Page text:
Vaccines through time
The history of vaccination begins with the 18th-century scientist Edward Jenner – sort of. The basic idea that he developed, protecting people from disease by exposing them to disease, actually stretches back centuries before his birth, but earlier examples tend to be forms of inoculation or variolation: direct exposure of patients to the disease itself, which was a very risky practice.
Jenner’s innovation was to realise that a less serious exposure could help people build immunity against a more serious disease. In his experiments, cowpox – a virus related to smallpox, though much less dangerous – was used to protect people from the deadly smallpox itself. Hence “vaccination”, from the latin word, vacca, for cow. The story is told in academic detail, and situated in its full historical context, in Michael Bennett’s War Against Smallpox. If you’re looking for a slimmer read, then Albert Marrin’s Dr Jenner and the Speckled Monster is worth tracking down second-hand.
In the two-and-a-bit centuries since Jenner’s work, the science of vaccination has become more and more refined – as explained in Michael Kinch’s general history Between Hope and Fear. In fact, an interview that NPR conducted with Kinch in 2018 serves as a decent, short introduction to the subject as a whole.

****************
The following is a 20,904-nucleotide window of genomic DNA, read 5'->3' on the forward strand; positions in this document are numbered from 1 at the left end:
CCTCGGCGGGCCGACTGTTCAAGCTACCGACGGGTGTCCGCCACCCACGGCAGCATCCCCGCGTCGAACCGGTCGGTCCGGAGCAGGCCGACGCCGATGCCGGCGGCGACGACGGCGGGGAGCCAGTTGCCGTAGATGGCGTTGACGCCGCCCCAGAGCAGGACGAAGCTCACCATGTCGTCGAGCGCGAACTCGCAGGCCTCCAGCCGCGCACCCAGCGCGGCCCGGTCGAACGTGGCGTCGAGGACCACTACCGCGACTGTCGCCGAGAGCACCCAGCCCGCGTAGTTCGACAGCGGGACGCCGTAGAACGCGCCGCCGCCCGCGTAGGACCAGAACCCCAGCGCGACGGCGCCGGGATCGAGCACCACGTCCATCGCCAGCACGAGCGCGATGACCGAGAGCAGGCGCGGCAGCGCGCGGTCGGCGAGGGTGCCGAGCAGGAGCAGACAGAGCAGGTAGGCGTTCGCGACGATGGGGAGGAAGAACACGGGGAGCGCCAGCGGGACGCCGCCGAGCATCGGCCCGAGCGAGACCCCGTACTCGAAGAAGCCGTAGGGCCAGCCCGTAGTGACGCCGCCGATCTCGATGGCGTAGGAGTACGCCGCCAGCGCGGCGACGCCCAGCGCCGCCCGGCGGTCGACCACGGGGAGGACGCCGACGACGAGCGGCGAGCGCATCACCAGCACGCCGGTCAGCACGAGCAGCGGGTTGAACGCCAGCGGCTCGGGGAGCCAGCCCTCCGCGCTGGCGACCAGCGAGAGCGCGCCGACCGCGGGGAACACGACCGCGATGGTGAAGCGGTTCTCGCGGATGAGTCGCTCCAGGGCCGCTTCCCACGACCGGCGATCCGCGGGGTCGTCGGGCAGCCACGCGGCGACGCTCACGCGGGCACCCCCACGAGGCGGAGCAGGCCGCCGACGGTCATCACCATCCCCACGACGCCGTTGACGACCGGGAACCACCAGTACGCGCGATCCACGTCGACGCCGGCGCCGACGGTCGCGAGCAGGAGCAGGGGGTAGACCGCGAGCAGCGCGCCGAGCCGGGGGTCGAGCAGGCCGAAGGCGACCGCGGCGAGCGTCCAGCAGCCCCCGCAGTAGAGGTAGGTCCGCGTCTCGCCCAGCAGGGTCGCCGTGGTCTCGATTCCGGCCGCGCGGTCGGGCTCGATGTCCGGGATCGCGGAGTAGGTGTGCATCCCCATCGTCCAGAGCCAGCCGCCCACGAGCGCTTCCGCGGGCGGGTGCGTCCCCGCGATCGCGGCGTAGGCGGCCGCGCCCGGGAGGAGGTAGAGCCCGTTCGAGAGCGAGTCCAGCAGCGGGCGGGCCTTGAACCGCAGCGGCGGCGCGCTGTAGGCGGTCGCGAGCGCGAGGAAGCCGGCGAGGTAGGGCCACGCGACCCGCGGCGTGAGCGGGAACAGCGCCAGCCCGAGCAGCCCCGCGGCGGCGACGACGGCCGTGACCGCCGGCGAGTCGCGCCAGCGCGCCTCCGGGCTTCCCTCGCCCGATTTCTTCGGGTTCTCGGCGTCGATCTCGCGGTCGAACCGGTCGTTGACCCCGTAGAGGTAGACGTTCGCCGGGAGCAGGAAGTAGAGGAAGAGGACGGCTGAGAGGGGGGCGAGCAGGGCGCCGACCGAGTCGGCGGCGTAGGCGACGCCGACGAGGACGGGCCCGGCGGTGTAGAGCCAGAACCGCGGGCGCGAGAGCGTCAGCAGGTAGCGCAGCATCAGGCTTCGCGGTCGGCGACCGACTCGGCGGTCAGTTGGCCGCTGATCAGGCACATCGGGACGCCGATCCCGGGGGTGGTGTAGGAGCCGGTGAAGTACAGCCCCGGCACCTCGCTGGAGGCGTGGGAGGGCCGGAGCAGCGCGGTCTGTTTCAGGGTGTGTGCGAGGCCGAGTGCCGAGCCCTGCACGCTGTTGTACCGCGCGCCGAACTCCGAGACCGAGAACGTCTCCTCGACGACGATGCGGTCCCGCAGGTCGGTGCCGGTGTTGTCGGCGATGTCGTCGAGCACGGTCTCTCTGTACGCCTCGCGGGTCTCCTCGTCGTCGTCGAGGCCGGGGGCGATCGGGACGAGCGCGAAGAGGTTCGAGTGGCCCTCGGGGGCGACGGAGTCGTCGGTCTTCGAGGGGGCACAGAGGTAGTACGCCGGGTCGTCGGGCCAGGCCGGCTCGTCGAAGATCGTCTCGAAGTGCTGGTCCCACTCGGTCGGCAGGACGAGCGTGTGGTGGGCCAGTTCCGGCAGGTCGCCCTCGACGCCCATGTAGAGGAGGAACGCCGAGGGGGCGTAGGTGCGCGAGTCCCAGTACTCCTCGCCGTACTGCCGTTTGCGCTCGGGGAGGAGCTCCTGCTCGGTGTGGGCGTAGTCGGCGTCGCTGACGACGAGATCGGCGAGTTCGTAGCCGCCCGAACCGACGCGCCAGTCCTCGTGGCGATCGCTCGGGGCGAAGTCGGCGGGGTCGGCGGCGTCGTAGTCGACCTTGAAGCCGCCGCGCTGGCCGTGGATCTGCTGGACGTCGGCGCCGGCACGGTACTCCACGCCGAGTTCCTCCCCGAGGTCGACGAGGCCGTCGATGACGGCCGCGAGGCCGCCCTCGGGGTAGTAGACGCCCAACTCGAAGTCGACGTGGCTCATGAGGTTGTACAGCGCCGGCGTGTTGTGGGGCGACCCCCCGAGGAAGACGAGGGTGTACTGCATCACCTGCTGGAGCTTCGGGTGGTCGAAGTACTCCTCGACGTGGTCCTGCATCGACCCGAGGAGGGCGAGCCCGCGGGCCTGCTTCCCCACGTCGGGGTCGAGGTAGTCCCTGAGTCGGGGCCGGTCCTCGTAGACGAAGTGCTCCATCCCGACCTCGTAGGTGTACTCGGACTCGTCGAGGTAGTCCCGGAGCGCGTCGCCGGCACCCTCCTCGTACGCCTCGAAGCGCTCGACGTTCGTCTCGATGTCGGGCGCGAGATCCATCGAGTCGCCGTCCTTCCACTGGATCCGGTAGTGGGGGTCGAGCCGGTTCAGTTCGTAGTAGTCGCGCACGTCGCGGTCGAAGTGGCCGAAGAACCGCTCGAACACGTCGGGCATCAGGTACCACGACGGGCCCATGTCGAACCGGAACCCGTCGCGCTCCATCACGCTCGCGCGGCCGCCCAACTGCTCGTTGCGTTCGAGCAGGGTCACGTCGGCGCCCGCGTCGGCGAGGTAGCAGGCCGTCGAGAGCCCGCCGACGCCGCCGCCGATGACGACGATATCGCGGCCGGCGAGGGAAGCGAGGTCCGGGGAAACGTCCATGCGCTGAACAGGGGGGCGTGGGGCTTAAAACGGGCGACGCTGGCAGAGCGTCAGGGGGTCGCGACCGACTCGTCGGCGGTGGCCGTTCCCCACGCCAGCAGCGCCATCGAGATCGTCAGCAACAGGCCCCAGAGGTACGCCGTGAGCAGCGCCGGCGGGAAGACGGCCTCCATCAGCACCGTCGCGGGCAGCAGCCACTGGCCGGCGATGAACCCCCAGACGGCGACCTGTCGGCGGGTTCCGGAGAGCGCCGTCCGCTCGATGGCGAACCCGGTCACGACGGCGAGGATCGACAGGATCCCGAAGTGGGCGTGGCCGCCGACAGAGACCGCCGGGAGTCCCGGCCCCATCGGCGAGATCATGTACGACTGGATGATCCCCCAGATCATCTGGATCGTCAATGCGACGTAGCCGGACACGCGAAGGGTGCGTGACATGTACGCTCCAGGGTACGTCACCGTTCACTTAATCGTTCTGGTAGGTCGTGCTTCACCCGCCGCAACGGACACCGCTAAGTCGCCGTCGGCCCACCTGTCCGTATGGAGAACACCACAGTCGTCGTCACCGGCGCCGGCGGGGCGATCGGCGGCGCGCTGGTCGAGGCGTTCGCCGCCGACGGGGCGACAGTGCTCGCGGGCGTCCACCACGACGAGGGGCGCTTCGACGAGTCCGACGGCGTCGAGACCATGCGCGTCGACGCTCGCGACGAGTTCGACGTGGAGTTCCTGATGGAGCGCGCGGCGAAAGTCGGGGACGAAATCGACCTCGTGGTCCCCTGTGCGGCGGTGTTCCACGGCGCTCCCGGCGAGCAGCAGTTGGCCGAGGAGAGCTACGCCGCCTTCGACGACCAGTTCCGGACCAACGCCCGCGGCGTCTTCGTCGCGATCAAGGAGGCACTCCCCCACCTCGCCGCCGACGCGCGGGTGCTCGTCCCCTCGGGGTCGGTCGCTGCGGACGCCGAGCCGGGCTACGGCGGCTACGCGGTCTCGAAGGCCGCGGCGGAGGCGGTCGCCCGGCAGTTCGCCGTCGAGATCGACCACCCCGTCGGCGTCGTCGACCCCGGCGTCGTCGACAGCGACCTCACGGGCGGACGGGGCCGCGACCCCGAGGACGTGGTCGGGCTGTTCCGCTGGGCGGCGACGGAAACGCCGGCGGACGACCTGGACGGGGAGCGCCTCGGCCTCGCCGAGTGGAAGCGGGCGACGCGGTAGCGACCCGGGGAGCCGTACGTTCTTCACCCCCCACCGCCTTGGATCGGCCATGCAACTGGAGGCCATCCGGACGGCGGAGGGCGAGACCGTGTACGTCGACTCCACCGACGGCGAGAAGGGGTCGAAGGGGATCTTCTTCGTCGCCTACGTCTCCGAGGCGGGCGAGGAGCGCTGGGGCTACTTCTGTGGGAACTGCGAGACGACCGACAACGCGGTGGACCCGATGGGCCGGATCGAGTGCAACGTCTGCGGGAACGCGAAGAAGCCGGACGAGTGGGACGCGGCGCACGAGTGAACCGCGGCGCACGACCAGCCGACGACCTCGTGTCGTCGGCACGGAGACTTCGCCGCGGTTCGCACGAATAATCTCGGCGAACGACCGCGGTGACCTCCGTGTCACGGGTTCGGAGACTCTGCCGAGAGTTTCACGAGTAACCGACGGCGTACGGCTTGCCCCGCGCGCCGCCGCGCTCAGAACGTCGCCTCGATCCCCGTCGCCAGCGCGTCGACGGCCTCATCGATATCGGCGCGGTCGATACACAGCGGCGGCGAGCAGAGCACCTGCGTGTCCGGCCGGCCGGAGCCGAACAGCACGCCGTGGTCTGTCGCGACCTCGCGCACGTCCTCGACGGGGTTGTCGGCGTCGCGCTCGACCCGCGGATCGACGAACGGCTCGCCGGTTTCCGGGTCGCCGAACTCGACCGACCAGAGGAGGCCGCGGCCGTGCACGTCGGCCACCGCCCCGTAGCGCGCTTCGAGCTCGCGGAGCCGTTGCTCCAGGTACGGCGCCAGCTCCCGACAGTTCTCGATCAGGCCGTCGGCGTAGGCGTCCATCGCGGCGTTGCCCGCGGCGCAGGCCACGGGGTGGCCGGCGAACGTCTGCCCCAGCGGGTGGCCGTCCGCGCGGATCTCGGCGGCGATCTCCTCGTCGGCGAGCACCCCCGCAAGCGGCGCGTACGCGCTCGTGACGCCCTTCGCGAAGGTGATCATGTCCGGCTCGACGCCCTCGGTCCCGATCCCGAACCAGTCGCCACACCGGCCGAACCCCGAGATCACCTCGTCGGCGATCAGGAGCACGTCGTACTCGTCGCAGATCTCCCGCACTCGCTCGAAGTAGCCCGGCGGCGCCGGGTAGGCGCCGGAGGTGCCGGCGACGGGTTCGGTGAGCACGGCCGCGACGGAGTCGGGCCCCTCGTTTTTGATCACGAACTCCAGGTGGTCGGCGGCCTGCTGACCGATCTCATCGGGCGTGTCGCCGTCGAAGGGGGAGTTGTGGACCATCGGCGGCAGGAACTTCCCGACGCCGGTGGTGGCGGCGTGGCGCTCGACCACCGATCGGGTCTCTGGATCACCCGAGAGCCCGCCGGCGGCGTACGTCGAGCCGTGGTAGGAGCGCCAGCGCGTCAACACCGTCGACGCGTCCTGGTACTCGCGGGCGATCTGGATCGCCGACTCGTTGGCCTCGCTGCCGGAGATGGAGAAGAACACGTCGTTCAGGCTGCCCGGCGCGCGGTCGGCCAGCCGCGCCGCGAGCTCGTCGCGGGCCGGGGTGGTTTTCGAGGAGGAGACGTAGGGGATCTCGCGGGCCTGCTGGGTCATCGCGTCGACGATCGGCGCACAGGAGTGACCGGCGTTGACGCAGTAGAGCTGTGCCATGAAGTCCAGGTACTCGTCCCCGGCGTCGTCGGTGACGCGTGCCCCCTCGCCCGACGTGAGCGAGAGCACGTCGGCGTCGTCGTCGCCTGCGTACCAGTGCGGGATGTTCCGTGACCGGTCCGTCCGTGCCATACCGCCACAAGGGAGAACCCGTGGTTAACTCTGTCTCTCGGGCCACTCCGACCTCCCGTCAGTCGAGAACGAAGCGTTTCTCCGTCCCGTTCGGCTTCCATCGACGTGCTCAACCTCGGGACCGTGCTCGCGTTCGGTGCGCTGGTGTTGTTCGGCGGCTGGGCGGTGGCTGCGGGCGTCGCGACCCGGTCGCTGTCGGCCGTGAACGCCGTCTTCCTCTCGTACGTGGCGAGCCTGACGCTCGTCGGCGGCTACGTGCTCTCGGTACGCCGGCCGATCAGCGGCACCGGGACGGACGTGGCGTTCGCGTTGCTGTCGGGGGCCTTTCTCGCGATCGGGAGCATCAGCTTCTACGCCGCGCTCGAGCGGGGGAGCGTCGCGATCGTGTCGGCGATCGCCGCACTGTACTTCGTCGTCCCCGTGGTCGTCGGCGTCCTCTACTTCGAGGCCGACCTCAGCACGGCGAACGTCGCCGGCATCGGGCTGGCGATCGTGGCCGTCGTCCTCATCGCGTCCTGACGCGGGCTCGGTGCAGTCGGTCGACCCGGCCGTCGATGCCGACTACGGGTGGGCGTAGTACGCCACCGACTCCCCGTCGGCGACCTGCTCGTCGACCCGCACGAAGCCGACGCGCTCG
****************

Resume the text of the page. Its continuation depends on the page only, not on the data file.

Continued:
One of the most crucial refinements came in the 1960s, with the work of Leonard Hayflick – or should that be the subterfuge of Leonard Hayflick? Meredith Wadman’s brilliant The Vaccine Race tells the thriller-like story of how Hayflick secretly took pristine “WI-38” human cells, his own work, from his former employers, the Wistar Institute, to his new employers, Stanford University, from where he sold them to drug companies. The cells themselves were (and still are) crucial to the development of new vaccines.
The Covid vaccines
The most recent chapter in the history of vaccination could be the most remarkable, and is also, of course, the subject of this week’s Tortoise File: the double-quick discovery and delivery of a vaccine – or vaccines – for Covid-19. Our own “user’s guide” should answer some of the fundamental questions surrounding these vaccines.
More broadly, Ed Yong’s writing on the pandemic for The Atlantic has been comprehensive and unmissable. His essay on the hunt for a vaccine, published in December, captures the unprecedented scale and success of this scientific endeavour, as well as some of the problems that can arise when everyone rushes to do the same thing at once. “The quest for COVID‑19 treatments was slowed by a torrent of shoddy studies whose results were meaningless at best and misleading at worst,” he writes. “Many of the thousands of clinical trials that were launched were too small to produce statistically solid results.”
Yong’s Atlantic colleague Sarah Zhang also offered a reality check in the form of this article on why the discovery of a vaccine is only the “beginning of the end”.
Lawrence Wright’s 30,000-word, whole-issue-of-the-New–Yorker-filling essay on ‘The Plague Year’ has also received plenty of attention. Its passages on the vaccines, concentrated in its third section, are both a great potted history of modern vaccine development and an account of the high pressures and high stakes that scientists faced.